Despite initial hopes the new government of President Bashar al-Asad would shift course, Syria continues to impose sharp restrictions on the right to freedom of expression, Human Rights Watch said today.

Human Rights Watch also called for the immediate and unconditional release of ten pro democracy activists, including parliamentarians Mamoun al-Homsi and Riad al-Seif, who are currently being tried in a Damascus criminal court. Homsi's trial was adjourned last week until February 13, and Seif's was postponed until February 14.

In a letter sent last week to President Asad Human Rights Watch condemned a new press law passed in September 2001 and urged the president to remove or amend provisions not in compliance with the internationally recognized right to freedom of expression.

"Syria had begun to move in the direction of opening up political space and permitting serious debate about the country's future," said Hanny Megally, executive director of the Middle East and North Africa division of Human Rights Watch. "Now we are seeing democratic activists on trial or in detention, and intimidating legislation that gives authorities the tools to shut down newspapers and prosecute and imprison journalists and writers."

The government's decision to replace the 1949 General Law on Printed Matter represented an opportunity to bring domestic legislation in line with the free expression standards embodied in the International Covenant on Civil and Political Rights, to which Syria is a state party. But the press decree, which regulates newspapers and other publications, is "a real disappointment," Megally said.

The decree enables privately owned newspapers, magazines, and other periodicals to seek licenses to publish, but also permits the prime minister arbitrarily to deny licenses for reasons "related to the public interest."

Other troubling provisions of the decree include:

  • The prohibition of articles and reports about "national security," "national unity," and "details of secret trials."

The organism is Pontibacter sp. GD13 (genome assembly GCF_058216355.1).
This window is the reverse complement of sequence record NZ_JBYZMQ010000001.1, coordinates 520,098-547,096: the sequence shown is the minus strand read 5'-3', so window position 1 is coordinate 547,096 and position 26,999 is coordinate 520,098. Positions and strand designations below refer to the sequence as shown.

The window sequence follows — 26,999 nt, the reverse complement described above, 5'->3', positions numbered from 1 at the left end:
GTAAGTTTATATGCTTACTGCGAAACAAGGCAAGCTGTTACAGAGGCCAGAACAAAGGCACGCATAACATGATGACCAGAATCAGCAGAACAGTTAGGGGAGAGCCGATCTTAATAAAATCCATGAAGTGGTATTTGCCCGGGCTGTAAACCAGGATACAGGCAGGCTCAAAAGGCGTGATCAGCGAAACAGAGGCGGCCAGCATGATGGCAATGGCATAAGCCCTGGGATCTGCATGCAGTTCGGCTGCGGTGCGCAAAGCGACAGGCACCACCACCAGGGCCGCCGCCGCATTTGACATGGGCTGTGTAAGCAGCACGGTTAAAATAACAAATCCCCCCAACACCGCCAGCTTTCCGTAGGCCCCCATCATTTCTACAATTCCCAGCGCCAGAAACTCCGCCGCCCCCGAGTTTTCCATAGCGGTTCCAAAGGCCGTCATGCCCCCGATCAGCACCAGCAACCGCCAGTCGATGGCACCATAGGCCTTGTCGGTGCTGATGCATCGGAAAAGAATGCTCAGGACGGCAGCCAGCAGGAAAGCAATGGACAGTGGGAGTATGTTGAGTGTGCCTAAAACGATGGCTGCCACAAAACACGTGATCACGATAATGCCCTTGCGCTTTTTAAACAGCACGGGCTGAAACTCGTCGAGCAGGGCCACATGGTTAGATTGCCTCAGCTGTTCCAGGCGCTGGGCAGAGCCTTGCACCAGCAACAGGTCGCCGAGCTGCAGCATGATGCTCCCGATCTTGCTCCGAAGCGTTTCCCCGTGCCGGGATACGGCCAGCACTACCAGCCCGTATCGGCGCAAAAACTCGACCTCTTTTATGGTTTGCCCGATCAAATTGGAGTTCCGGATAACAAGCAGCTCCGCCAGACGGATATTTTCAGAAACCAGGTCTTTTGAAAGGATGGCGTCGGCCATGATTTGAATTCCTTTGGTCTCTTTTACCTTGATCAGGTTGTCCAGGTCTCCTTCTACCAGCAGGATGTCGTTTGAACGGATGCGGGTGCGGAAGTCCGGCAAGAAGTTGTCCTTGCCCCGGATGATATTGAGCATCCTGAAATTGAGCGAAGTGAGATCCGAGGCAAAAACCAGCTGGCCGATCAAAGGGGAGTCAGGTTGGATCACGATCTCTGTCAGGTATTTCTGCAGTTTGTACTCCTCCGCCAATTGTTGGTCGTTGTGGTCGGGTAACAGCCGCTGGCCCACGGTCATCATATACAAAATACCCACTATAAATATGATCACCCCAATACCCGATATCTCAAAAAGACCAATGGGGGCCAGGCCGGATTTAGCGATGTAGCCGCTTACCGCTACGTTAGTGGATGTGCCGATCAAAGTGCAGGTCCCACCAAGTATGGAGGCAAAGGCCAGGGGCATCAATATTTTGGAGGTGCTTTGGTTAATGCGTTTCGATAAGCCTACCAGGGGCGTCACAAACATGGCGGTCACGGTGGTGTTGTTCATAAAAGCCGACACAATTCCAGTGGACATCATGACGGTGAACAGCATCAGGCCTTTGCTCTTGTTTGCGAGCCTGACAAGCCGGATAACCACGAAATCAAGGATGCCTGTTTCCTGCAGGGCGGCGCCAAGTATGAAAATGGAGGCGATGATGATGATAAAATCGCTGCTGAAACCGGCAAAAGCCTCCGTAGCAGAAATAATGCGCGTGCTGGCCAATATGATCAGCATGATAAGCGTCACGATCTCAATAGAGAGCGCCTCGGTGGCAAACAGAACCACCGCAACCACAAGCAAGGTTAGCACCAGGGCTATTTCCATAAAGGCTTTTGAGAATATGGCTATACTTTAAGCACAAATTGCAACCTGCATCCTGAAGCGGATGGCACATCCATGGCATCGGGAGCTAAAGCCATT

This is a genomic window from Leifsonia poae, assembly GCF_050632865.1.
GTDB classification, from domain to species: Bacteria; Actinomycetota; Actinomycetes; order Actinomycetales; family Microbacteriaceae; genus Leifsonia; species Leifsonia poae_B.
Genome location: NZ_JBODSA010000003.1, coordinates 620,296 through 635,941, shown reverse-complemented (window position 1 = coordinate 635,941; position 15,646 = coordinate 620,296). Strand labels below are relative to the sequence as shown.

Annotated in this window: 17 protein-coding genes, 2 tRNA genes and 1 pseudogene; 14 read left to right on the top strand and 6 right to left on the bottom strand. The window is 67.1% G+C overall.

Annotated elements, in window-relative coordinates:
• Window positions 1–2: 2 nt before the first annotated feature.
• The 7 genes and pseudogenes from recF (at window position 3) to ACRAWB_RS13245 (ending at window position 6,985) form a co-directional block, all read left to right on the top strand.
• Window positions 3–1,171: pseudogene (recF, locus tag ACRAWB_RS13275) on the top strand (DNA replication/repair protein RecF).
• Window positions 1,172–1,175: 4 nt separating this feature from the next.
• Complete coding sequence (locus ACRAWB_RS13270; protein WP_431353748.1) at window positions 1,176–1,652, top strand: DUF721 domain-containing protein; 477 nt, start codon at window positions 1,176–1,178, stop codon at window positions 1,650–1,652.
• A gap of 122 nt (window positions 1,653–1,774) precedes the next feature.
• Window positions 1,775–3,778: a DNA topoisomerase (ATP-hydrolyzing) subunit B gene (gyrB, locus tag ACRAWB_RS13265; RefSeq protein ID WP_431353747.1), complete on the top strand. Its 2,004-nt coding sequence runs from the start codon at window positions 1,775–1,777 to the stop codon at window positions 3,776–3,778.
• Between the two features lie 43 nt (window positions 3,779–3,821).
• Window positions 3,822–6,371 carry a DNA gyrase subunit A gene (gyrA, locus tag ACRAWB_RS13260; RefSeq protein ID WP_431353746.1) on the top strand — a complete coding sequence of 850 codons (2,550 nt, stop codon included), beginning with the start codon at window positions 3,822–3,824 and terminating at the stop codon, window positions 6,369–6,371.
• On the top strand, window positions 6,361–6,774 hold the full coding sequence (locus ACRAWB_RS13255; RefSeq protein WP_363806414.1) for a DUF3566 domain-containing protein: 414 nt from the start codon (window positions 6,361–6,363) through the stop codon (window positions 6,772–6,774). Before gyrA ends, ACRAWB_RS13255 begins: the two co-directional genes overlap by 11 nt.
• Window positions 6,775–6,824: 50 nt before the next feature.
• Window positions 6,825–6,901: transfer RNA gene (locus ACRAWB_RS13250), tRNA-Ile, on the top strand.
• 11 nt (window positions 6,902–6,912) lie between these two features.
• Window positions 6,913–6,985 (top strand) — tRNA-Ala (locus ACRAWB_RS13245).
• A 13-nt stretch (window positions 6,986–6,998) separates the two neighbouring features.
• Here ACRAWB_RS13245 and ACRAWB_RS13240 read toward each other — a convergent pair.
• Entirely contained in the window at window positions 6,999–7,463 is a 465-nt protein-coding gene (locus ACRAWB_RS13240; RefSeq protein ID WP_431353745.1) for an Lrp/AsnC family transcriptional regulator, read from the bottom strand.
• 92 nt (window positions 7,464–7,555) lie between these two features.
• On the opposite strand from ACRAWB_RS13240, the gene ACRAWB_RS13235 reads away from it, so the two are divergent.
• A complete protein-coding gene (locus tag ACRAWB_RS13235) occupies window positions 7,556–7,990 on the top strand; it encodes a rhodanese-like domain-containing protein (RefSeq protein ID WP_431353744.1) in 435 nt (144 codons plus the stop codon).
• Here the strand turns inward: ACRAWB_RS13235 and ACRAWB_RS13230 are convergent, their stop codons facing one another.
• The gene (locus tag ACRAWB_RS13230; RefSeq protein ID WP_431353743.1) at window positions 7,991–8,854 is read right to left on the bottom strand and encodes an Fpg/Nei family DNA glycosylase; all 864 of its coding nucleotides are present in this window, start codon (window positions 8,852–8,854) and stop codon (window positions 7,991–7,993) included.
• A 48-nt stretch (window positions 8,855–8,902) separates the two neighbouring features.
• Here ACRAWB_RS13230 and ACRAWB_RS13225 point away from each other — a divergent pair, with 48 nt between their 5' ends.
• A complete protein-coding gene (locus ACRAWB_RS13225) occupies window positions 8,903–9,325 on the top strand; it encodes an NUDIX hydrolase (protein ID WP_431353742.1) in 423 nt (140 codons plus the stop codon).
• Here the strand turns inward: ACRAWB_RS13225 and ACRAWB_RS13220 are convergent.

• Harsh criminal penalties for publishing "falsehoods" and "fabricated reports."
  • The temporary suspension of any publication or, under certain conditions, the cancellation of its license to publish, for publishing on banned topics.
  • A ban on the publication of "political" articles in periodicals that are not licensed as political publications.
  • A ban on "propaganda publications" financed "directly or indirectly" with foreign funding, with prison terms of up to one year.
  • The revocation of the licenses of publications that "call for changing the state constitution through unconstitutional means."
  • The criminal prosecution and imprisonment of up to one year for libel, slander, and defamation.
  • A ban on the circulation in Syria of foreign periodicals that "infringe upon national sovereignty and security or offend public morality."
  • Unreasonable restrictions on the ownership of newspapers and other periodicals, and the requirement that changes of ownership and key staff, such as director and chief editor, must be approved by the Ministry of Information.
  • The requirement that journalists must be members of the Journalists Union in order to practice their profession.
  • The requirement that journalists under certain conditions must reveal sources to the Minister of Information.

Human Rights Watch said that the press decree is not the only impediment to the full enjoyment of the right to freedom of expression in Syria. The continuing state of emergency, in force since 1963, and restrictive provisions in the penal code and other legislation (among them Legislative Decree No. 6 of 1965, and "crimes against the security of the state and public order" found in articles 260 to 339 of the penal code) contribute to the atmosphere of intimidation that is at odds with respect for and protection of media freedom and freedom of expression.

Human Rights Watch's analysis of Syria's press decree can be found here.